Irish Republican News · June 7, 2013
[Irish Republican News]

[Irish Republican News]
‘21st century’ unionists launch new party


A new unionist party has styled itself as the ‘Northern Ireland party for the 21st century’.

Ulster Unionist Party defectors, John McCallister and Basil McCrea, officially launched the ‘NI21’ party this week.

At a press conference they unveiled their party’s new name and logo, and battled to defend themselves from allegations that the new organisation is a vehicle for selfish political ambitions.

The two assembly members left the UUP earlier this year after disagreements with leader Mike Nesbitt over that party’s moves towards a formal alliance with the dominant unionist party, the DUP.

Despite NI21’s openly unionist agenda, the new party has chosen not to include the word ‘unionist’ in its name or use any traditional red, white and blue branding.

According to its literature, the NI21 title is designed to reflect a rejection of the “baggage of the 20th century, legacy and conflict”.

However, Sinn Fein’s Martin McGuinness suggested the new party’s name “sounds like a virus”.

“I like Basil & John but calling their new party NI21,” he tweeted. “Sounds like a virus, or maybe a road, or even a hark back to the past.”

During the launch in Belfast city centre, Mr McCrea argued that the established parties represented the last century.

He spoke of “old grey men” who rarely agreed and reduced politics to “orange and green”. He criticised the Six-County government’s structures and the lack of available sanctions to challenge the executive.

“Without choice there is no alternative to the government, no matter how bad,” he said.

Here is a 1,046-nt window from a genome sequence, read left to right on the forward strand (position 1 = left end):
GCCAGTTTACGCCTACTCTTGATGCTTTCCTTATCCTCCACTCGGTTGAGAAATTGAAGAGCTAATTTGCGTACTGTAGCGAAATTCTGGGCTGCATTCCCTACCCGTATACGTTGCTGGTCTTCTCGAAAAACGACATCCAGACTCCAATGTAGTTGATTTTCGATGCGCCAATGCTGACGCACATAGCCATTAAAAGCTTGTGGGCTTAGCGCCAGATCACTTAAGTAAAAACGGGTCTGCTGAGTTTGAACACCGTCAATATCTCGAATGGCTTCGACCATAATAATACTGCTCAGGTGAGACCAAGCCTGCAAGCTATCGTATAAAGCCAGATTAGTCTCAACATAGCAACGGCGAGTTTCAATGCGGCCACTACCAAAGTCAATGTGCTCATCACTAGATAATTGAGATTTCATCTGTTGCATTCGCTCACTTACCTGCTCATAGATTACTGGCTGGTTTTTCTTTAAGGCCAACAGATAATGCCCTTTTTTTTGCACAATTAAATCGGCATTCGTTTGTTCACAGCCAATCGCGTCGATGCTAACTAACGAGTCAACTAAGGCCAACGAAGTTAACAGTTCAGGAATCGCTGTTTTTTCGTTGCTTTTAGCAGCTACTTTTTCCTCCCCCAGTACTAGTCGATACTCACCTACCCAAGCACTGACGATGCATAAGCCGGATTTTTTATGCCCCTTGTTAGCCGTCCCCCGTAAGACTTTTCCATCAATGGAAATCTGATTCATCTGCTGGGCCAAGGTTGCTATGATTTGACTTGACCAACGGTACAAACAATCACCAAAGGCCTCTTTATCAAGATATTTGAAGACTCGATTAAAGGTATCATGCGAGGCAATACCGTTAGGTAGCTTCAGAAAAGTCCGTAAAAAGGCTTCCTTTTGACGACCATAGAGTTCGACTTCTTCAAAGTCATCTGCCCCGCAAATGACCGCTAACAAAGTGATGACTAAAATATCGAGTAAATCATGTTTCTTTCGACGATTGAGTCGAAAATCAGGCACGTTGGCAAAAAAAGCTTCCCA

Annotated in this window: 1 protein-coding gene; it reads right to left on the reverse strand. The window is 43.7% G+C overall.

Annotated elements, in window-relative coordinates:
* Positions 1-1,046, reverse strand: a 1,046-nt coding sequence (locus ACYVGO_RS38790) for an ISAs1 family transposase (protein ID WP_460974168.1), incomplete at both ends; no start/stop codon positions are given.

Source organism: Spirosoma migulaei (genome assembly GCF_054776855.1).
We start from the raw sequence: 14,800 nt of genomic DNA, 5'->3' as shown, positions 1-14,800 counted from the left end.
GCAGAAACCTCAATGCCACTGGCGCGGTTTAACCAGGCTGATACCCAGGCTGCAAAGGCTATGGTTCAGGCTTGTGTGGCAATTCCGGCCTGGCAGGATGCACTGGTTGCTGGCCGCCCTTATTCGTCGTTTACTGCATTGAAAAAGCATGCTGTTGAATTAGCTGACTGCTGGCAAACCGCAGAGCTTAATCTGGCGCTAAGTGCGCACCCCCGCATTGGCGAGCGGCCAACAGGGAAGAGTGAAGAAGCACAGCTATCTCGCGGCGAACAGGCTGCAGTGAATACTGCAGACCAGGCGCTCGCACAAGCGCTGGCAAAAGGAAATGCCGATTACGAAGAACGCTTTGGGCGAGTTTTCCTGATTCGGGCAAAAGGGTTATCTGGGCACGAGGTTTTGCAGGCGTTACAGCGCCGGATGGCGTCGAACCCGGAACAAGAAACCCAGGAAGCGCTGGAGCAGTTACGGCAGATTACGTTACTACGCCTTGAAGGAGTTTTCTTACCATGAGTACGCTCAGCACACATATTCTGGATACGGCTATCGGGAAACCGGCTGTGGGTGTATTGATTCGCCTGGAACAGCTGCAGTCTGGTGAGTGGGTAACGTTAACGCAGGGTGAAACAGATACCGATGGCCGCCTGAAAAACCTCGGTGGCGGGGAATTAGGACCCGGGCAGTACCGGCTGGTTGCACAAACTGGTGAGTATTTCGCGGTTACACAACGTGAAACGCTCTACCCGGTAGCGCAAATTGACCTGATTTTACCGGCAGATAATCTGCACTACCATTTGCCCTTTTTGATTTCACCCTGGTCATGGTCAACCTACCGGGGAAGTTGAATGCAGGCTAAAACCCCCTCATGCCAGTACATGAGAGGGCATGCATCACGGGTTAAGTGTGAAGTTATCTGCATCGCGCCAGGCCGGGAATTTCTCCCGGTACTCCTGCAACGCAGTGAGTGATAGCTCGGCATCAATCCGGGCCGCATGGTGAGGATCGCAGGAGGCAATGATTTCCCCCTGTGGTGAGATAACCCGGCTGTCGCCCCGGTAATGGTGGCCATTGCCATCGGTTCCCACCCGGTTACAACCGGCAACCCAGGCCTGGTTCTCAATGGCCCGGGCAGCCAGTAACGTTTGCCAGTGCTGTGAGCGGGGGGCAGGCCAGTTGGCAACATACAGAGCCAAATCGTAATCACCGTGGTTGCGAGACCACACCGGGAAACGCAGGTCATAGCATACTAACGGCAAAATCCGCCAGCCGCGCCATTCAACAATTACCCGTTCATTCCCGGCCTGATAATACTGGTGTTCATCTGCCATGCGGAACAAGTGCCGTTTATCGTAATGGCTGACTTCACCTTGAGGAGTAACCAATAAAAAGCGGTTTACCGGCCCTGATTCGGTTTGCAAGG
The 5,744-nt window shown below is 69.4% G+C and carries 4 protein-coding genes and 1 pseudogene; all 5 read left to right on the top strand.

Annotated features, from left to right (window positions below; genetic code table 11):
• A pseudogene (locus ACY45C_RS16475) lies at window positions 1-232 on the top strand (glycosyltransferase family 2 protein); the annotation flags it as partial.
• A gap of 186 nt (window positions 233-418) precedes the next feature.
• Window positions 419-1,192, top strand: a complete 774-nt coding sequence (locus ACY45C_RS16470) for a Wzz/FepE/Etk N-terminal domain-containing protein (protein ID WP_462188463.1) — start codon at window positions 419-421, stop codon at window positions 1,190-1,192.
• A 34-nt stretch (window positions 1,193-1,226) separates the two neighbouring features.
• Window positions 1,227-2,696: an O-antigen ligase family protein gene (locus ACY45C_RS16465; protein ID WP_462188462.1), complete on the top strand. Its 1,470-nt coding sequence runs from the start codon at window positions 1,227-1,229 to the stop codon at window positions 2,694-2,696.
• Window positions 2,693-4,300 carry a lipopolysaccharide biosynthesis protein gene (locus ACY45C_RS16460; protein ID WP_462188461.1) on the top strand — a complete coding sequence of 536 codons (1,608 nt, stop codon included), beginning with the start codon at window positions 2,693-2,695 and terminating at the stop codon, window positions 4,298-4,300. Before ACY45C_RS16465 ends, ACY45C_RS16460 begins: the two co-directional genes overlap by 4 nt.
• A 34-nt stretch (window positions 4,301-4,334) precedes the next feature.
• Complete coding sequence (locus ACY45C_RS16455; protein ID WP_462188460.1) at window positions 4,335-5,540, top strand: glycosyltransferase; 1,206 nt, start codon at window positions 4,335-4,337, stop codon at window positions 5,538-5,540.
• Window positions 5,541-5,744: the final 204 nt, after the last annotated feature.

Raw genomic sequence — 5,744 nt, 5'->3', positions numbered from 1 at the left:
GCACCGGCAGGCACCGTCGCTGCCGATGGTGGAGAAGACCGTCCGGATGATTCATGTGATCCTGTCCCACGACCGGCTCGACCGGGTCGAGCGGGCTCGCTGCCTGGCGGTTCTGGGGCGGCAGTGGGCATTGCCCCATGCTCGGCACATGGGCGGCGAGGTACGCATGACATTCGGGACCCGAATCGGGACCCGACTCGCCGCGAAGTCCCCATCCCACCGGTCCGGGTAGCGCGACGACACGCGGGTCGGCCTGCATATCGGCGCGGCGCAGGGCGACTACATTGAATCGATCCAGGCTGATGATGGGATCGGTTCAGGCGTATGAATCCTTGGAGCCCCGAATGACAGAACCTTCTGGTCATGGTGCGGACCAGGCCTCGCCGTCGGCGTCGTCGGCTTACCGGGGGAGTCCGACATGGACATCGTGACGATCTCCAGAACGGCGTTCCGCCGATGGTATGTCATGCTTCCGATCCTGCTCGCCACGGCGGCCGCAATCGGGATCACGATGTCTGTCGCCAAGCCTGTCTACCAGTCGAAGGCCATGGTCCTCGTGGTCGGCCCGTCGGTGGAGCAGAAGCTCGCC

The ‘NI21’ leader said his party would offer a “democratic alternative to the current incumbents”, meaning the multi-party executive.

“More importantly it will provide you with the opportunity to be that alternative,” he said.

Commentators pointed out that ‘NI21’ is the 20th unionist party to emerge since 1970. All but a handful have since disappeared, unable to lay strong foundations or foster any clear difference with the established parties.

Far fewer recruits than might be expected have so far revealed themselves, although it was announced that the former deputy leader of the loyalist Progressive Unionist Party (PUP), David Rose, has joined the organisation.


Meanwhile, another new loyalist party has struggled to maintain its cohesion, just weeks after its launch.

Leading member Davy Nicholl has already left the hard-line ‘Protestant Coalition’ party due to ill health, while former British Nationalist Party fund raiser Jim Dowson and his daughter Alice are also believed to have stepped back from the group.

Party leader Willie Frazer said the group was still active, but that it had suffered due to bail restrictions placed on a number of leading members who face criminal charges in connection to the loyalist flag disturbances earlier this year.

“We have over 400 members and growing interest from people all over the country including a number of elected councillors,” claimed Mr Frazer.

“The Protestant people have been left without a voice and we are determined to give them an alternative.”


Meanwhile, the trials of turned UUP leader Mike Nesbitt continued this week with news that John ‘Baron’ Laird, who represents the party in Westminster’s House of Lords, was apparently caught in a corruption sting.

Undercover Sunday Times reporters filmed Laird and two other peers appearing to offer to help a fake energy company promote their agenda at Westminster, including asking parliamentary questions, in return for cash.

On Monday the UUP announced that Laird had been suspended from the party.

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© 2013 Irish Republican News